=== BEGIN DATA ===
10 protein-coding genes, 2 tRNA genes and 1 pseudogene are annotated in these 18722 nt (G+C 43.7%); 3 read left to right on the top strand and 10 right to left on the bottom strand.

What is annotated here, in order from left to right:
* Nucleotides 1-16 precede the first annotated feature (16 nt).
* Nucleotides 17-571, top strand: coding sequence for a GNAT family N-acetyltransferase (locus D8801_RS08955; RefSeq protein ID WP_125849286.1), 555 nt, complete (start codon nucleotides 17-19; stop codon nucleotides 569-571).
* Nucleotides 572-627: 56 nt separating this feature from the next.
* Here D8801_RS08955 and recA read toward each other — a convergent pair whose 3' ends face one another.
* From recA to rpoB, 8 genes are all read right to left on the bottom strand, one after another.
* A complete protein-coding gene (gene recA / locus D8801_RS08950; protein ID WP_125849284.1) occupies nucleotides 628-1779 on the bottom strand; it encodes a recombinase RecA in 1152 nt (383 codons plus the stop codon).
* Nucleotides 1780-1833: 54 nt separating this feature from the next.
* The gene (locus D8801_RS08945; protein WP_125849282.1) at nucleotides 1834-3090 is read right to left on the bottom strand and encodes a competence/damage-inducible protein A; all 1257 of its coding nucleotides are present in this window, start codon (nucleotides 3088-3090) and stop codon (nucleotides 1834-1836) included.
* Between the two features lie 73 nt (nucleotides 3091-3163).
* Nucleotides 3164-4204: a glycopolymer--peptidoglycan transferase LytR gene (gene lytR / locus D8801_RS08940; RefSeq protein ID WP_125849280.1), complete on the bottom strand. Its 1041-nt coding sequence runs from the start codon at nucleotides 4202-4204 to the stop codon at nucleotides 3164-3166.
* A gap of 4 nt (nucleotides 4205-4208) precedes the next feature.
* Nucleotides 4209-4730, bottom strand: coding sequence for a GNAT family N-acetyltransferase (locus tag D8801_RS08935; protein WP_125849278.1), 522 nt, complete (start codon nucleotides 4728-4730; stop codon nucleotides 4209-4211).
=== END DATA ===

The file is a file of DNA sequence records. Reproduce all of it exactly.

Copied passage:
10 protein-coding genes, 2 tRNA genes and 1 pseudogene are annotated in these 18722 nt (G+C 43.7%); 3 read left to right on the top strand and 10 right to left on the bottom strand.

What is annotated here, in order from left to right:
* Nucleotides 1-16 precede the first annotated feature (16 nt).
* Nucleotides 17-571, top strand: coding sequence for a GNAT family N-acetyltransferase (locus D8801_RS08955; RefSeq protein ID WP_125849286.1), 555 nt, complete (start codon nucleotides 17-19; stop codon nucleotides 569-571).
* Nucleotides 572-627: 56 nt separating this feature from the next.
* Here D8801_RS08955 and recA read toward each other — a convergent pair whose 3' ends face one another.
* From recA to rpoB, 8 genes are all read right to left on the bottom strand, one after another.
* A complete protein-coding gene (gene recA / locus D8801_RS08950; protein ID WP_125849284.1) occupies nucleotides 628-1779 on the bottom strand; it encodes a recombinase RecA in 1152 nt (383 codons plus the stop codon).
* Nucleotides 1780-1833: 54 nt separating this feature from the next.
* The gene (locus D8801_RS08945; protein WP_125849282.1) at nucleotides 1834-3090 is read right to left on the bottom strand and encodes a competence/damage-inducible protein A; all 1257 of its coding nucleotides are present in this window, start codon (nucleotides 3088-3090) and stop codon (nucleotides 1834-1836) included.
* Between the two features lie 73 nt (nucleotides 3091-3163).
* Nucleotides 3164-4204: a glycopolymer--peptidoglycan transferase LytR gene (gene lytR / locus D8801_RS08940; RefSeq protein ID WP_125849280.1), complete on the bottom strand. Its 1041-nt coding sequence runs from the start codon at nucleotides 4202-4204 to the stop codon at nucleotides 3164-3166.
* A gap of 4 nt (nucleotides 4205-4208) precedes the next feature.
* Nucleotides 4209-4730, bottom strand: coding sequence for a GNAT family N-acetyltransferase (locus tag D8801_RS08935; protein WP_125849278.1), 522 nt, complete (start codon nucleotides 4728-4730; stop codon nucleotides 4209-4211).